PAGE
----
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The Literary Form of Deuteronomy

And how is it different from the other books of the Torah?

The Old Testament book of Deuteronomy is remembered as the fifth book of Moses. Its name comes from the Greek meaning “Second Law”. While Deuteronomy is a kind of retelling of the Mosaic Law, it is not an exact copy or a second law, it is better understood as an explanation of the Mosaic law to a new generation of Israelites about to enter the Promised Land. The author is focused on how this law should be applied once Israel is established and living in the Promised Land.

“Deuteronomy emphasizes a more socially practical version of the Law…. moving from partial application in the wilderness wandering into a settled city life post-conquest.

While Deuteronomy presents itself as a series of speeches given by an aged Moses to this next generation, the general scholarly consensus is that it is a book compiled much later, around 622BC during the religious reforms of King Josiah of Jerusalem. In this view, there are kernels of historic truth, and Mosaic authorship is excepted, but the theology of Deuteronomy is pitted against the earlier Biblical books. It’s claimed that it represents a radically different view of God and a different purpose or focus of Israelite religion.

It is true that Deuteronomy emphasizes a more socially practical version of the Law, for example in its emphasis on protecting widows, orphans and foreigners in the land, but this is also what one would expect if the Law was moving from theoretical and partial application in the wilderness wandering time period into a settled city life post-conquest.

It’s widely accepted by scholars that later editing must have been done to the original text of Deuteronomy. For example, there are references that require time to have passed since the actual events of Deuteronomy, third person mentions of Moses and, famously, the account of his death in chapter 34.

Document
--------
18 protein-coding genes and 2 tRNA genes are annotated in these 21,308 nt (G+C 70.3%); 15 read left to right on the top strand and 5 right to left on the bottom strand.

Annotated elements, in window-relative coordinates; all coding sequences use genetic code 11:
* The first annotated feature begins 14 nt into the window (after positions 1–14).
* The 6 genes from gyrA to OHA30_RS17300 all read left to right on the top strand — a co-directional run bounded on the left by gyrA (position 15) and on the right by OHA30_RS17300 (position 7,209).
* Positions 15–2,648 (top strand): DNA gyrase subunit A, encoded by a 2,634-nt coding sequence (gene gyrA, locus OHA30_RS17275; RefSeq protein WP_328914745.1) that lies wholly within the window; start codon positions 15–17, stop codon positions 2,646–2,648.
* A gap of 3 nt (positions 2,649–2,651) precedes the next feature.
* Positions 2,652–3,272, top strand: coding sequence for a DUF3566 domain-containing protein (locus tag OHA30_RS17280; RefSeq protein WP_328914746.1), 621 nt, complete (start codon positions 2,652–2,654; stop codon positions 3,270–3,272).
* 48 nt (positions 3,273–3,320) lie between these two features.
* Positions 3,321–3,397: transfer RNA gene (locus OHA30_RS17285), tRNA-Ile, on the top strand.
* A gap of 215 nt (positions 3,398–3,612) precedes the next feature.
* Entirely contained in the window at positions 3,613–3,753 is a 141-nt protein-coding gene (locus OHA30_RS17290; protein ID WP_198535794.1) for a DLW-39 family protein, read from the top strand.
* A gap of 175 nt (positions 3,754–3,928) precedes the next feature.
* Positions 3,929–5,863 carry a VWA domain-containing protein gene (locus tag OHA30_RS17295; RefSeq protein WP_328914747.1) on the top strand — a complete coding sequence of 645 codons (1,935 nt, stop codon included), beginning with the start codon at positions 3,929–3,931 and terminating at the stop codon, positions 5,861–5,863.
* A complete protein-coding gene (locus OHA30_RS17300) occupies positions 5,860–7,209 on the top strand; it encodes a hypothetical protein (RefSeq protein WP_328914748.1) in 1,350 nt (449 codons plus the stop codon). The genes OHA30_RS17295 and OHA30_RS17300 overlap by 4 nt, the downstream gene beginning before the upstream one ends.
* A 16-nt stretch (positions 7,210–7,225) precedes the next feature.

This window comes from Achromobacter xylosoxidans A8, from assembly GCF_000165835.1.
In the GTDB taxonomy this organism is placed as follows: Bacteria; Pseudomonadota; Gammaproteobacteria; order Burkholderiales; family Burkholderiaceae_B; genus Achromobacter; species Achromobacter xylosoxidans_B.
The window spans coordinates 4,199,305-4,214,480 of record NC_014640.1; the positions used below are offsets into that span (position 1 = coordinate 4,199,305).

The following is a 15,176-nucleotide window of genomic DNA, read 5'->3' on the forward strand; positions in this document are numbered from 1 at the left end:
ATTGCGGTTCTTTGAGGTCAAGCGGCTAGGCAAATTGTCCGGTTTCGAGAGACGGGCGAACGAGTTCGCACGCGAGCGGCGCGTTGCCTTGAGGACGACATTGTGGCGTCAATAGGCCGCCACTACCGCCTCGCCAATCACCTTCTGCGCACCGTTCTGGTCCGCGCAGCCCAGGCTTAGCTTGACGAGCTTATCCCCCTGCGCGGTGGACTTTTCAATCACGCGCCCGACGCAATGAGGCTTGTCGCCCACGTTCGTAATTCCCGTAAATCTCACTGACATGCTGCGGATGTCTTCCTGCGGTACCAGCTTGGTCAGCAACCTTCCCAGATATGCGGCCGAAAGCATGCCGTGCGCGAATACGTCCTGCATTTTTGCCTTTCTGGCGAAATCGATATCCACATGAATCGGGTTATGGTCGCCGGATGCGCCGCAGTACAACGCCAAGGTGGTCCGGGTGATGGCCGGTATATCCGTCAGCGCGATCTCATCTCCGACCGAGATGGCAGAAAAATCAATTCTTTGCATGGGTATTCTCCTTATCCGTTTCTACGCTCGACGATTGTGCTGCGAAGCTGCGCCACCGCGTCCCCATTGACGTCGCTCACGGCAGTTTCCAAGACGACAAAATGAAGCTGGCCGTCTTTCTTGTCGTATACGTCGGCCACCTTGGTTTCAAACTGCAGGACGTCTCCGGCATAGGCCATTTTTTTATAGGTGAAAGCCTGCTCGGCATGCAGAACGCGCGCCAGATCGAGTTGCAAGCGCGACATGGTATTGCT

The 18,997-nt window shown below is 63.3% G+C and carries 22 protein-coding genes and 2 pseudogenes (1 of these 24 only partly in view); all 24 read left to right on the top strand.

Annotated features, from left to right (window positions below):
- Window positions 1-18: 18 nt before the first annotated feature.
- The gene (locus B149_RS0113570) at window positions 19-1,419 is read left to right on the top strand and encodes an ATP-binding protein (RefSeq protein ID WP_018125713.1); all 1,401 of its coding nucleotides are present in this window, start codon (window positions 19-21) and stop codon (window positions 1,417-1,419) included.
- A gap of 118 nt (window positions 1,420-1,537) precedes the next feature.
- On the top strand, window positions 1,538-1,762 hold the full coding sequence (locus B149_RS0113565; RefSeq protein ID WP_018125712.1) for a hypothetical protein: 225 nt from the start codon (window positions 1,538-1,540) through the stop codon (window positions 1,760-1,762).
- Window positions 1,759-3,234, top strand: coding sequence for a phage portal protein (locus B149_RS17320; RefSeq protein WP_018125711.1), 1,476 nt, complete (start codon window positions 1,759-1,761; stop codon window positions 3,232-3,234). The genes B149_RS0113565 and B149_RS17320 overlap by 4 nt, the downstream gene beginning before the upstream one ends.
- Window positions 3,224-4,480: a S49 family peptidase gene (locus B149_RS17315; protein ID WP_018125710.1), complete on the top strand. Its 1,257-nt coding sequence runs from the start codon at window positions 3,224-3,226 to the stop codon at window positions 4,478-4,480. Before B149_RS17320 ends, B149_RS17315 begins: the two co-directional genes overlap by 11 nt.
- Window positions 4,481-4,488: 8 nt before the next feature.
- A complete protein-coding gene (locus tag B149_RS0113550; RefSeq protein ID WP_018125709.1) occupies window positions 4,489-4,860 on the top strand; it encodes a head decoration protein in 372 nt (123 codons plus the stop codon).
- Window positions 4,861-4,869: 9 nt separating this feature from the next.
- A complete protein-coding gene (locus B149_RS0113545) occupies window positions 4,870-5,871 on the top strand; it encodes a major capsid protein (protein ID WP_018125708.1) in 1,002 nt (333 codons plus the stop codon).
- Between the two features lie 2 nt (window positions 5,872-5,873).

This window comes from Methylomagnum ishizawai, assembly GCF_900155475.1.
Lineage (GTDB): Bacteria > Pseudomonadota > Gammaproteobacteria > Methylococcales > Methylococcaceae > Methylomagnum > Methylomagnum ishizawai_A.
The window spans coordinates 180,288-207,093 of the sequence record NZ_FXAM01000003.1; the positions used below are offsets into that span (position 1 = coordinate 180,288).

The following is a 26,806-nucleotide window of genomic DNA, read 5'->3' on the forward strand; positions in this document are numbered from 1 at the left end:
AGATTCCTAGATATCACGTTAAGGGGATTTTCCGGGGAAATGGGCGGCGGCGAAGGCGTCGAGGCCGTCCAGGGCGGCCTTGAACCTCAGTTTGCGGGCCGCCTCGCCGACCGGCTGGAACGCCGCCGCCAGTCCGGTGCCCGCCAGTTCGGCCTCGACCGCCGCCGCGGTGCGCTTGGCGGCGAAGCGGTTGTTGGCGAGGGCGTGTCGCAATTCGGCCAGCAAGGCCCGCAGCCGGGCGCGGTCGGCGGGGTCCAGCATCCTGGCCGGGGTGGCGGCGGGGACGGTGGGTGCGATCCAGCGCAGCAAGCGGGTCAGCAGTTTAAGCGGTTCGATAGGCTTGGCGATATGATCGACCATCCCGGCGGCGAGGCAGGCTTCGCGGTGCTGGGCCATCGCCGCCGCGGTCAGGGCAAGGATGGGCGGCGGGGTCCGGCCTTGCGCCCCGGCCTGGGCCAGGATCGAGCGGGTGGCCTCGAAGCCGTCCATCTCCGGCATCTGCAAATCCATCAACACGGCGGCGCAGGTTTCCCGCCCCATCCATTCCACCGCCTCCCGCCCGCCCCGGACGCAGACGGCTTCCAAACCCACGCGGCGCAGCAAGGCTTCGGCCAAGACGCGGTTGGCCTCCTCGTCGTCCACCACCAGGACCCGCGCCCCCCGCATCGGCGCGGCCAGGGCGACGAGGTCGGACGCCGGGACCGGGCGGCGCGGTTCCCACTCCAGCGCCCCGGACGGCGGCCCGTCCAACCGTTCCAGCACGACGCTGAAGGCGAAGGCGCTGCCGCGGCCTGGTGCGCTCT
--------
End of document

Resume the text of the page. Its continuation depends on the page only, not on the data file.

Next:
Interestingly, if Deuteronomy was used consistently in public ceremonies, as was in fact commanded in Deuteronomy 31:11, this would explain why later amendments or edits were introduced to an ever growing and changing Israelite population.  

Despite calls from scholars to date Deuteronomy to the 7th century BC, it’s been discovered that the book as a whole mimics the literary structure of a Hittite vassal treaty. These treaties were made between a conquering king and his newly conquered people. This choice of literary structure says a lot about what Moses was intending to communicate to the Israelites about God as their King. The structure also highlights the monotheistic bent of the Israelite religion. When witnesses are called to either condemn or absolve, rather than the pagan version of calling other gods and goddesses, Deuteronomy calls the heavens and the earth themselves to testify against Israel (Deuteronomy 30:19).

The vassal treaty structure may also provide some unexpected evidence for an earlier date of composition. The structure itself has an earlier form and a later form, and Deuteronomy follows the decidedly earlier form structure that dates to the 2nd millennium BC during the time of Moses.

 

Corie Bobechko | February 21, 2020 – 3:15 PM EST


 

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